Canon Lens Abbreviations & Acronyms (A Quick Guide)

Welcome to a guide and list of the Canon lens abbreviations and acronyms. The geeky scientists and engineers at Canon make some great lenses. But it seems to be a common practice for them to use secret codes. What do the EF, STM, RF abbreviations mean? Fear not, let us walk through the common abbreviations, and a short history lesson to help you better understand – Read on!




Time Period Mount System
1930~1950 Leica Screw Mount (LTM).
1959 R Mount.
1964 FL Mount.
1971 FD Mount, FL lenses can be used on FD cameras.
1987 EF Mount, for the EOS camera series. All previous LTM, R, FL, and FD lenses can no longer be used on the EF mount system. But adapters are easily available.
2003 EF-S Mount, an upgraded version of the EF mount. EF-S cameras can use EF lenses, but EF-S lenses cannot be mounted on an older EF camera.
2003~2012 EF-M Mount. An upgraded EF standard for the Canon mirrorless systems. But nope, EF-M doesn’t mount onto the EF-S systems. Not without an adapter again.
2012 PL Mount. Only used on the higher-end Cinema EOS cameras. Yep, these are lenses meant for film production.
2018 RF Mount. Yet another different mount system for the EOS R and EOS RP line of mirrorless cameras.

Yes, Canon has a notorious history of changing its mount systems, with lens compatibility being a huge pain to Canon users.



Canon seems to love over-glorifying its auto-focus motors. I don’t understand a need to do so, but here goes:

  • AFD: Arc-Form Drive. Pioneer generation autofocus motor that is used in the Canon EF lenses. Slower and louder, does not have manual focus override either. Can be a pain sometimes when shooting in low light.
  • MM: Micro Motor. Basically, this is the smaller version of the AFD motor. Similarly, does not have a manual focus override.
  • STM: Stepper Motor. Gradually becoming the “default motor” for the mainstream Canon lenses. Designed to be a little faster than the AFD, and less noisy for video recording.
  • USM: UltraSonic Motor. This is supposedly the top-end focusing motor for the Canon lenses. Fast, quiet, and powerful.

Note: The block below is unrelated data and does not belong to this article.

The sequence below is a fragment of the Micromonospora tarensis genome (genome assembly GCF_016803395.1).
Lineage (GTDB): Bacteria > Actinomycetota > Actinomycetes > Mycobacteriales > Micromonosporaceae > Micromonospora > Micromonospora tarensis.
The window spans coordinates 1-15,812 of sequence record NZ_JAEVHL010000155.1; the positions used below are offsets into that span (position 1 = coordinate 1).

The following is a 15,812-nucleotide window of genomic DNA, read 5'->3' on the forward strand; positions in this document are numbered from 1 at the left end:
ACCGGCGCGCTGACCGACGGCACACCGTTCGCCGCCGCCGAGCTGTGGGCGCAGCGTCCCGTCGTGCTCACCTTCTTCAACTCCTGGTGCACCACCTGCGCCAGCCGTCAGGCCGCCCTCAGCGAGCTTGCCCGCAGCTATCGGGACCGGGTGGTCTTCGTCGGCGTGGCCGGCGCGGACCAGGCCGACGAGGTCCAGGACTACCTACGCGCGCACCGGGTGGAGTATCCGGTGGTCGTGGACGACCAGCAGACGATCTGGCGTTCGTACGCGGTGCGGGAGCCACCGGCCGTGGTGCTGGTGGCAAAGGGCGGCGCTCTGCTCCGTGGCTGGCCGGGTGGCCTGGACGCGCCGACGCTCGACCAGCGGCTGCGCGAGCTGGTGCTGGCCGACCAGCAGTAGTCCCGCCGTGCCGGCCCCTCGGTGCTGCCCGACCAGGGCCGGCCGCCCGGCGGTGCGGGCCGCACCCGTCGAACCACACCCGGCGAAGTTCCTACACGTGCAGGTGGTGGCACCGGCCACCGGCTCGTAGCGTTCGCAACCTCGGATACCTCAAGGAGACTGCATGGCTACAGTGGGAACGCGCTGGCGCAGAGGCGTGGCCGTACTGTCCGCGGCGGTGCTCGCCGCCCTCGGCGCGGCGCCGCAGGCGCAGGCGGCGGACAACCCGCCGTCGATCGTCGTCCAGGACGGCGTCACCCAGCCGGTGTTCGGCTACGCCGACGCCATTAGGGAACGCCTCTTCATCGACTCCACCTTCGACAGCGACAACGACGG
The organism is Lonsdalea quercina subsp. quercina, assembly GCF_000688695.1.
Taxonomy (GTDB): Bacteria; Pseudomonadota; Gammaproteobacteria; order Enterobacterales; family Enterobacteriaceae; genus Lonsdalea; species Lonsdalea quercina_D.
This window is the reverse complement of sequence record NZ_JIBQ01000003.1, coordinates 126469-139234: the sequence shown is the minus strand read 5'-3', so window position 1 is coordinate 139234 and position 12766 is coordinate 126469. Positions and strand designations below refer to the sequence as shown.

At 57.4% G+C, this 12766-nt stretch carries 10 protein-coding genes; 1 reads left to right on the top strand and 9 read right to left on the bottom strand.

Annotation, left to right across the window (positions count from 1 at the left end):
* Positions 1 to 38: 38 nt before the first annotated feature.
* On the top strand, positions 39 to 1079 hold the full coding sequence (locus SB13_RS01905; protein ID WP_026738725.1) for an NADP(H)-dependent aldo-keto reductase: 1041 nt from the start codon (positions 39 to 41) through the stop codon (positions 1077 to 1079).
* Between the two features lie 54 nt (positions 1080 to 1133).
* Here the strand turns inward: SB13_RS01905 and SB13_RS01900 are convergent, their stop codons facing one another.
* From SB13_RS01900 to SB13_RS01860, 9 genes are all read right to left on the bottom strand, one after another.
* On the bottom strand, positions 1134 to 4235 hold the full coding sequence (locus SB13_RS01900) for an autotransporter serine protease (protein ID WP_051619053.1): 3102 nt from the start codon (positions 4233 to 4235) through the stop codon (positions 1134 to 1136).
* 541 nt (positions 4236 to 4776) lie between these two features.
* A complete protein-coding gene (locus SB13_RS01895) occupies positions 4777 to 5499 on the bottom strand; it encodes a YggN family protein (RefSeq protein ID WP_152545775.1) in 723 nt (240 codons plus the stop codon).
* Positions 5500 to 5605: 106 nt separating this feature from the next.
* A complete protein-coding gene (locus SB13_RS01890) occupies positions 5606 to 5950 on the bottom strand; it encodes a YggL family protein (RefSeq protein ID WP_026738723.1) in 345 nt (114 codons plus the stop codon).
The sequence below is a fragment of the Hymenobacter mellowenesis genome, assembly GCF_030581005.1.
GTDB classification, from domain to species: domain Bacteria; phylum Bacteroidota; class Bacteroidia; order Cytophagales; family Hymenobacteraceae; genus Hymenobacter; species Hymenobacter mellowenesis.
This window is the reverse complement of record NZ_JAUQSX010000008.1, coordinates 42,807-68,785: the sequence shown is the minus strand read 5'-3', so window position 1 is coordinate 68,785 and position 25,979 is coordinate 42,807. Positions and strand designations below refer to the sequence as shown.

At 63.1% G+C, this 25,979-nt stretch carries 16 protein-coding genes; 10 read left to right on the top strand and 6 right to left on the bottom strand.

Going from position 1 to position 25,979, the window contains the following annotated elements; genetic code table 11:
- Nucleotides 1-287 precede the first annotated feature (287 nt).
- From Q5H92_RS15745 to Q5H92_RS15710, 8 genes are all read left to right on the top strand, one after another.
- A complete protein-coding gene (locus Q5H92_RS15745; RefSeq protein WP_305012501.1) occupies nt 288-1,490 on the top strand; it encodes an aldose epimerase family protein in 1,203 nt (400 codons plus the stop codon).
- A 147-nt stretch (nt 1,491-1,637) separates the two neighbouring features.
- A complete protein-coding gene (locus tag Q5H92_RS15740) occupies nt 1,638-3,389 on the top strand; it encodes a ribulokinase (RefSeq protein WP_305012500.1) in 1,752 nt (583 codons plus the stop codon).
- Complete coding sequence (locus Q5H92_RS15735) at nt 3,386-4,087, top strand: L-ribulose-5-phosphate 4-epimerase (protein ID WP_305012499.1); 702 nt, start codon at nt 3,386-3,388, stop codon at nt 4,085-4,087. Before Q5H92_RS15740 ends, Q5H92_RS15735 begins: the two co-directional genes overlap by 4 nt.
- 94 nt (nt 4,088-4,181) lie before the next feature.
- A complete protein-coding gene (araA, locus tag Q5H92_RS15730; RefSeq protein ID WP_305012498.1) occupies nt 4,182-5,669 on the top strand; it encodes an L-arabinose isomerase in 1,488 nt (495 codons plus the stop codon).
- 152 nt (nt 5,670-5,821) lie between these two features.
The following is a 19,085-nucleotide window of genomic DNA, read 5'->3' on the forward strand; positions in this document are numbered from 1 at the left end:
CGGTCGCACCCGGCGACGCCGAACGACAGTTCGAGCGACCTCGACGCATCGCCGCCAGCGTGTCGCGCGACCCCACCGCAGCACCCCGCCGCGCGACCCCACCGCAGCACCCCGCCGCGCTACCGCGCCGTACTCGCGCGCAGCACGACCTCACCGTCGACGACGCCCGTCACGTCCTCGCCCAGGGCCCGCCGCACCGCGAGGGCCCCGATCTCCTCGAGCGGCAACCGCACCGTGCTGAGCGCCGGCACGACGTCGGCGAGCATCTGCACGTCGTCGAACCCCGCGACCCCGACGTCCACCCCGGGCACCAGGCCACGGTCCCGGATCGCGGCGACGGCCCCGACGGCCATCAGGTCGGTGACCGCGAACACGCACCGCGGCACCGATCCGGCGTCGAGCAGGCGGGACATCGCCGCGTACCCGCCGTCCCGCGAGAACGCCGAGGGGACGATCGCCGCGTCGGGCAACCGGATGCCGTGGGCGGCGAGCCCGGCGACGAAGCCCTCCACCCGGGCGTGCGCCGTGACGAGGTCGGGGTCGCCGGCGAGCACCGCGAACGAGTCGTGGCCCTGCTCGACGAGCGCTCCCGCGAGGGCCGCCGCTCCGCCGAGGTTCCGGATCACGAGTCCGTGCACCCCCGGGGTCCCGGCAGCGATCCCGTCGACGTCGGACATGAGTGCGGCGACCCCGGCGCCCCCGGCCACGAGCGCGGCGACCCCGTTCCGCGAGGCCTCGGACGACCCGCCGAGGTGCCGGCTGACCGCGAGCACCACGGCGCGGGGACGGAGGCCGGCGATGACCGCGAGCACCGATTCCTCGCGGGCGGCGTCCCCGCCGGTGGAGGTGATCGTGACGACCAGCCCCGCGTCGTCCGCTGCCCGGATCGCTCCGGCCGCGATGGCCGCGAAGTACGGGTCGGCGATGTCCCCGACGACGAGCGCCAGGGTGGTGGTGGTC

• Micro USM: The smaller and simpler version of USM. Generally used in the smaller lenses.




Canon calls its stabilization system “optical image stabilization (IS)“. Not that useful when shooting on a sturdy tripod, but good for videos.



  • PZ: Power Zoom, meaning, this lens has a dedicated motor for “auto zooming”. I know, my initial reaction was also “who is so lazy to even turn a ring”? But as things turn out, power zoom is actually a very useful mechanism for taking videos, where you need a smooth zoom transition.
  • Macro: A lens designed to be able to focus very close up to the subject.
  • Compact Macro: Self-explanatory, a compact macro lens.
  • MP-E: Very high magnification lens, up to 5:1. You can call it a microscope.
  • TS-E: Tilt-shift. Read this on Wikipedia if you do not know what tilt-shift is.
  • EXTENDER: This is not quite a lens, but a range extender. In simple terms, something like a magnifying glass.




  • SSC: Super Spectra Coating. Basically, a special lens coating that minimizes reflections and boosts contrast. All modern Canon lenses are multicoated “by default”, so you will only find SSC marked on the older Canon lens.
  • DO: Diffractive Optics. Technicalities aside, lenses with DO have “special glass elements”, which are said to be sharper and lighter than the regular lens. DO lenses are marked by a green band, deemed to be better than the regular Joe, but slightly below the red ring “L” lens (see below).
  • Softfocus: These lenses produce soft images deliberately. Well, it’s all about that retro dreamy creamy effect. No longer popular and these lenses are not produced anymore. If you want that soft effect, just buy a cheap softening filter instead… Or just rub some Vaseline on the UV filter.
  • DS: Defocus smoothing. In layman terms, this lens produces “blurred bokeh balls” and not “sharp circles”.



Canon calls their top of the creme lenses “Luxury (L)”. Very easy to spot, all L lenses come with a signature red ring.



Just like the camera bodies, revised Canon lenses adopt the same Roman numeral version numbers – Mark 1 (I), Mark 2 (II), Mark 3 (III), and so on…




Thank you for reading, and we have come to the end of this short guide. I hope it has helped you to better understand and here are a couple more links that may be useful to you.

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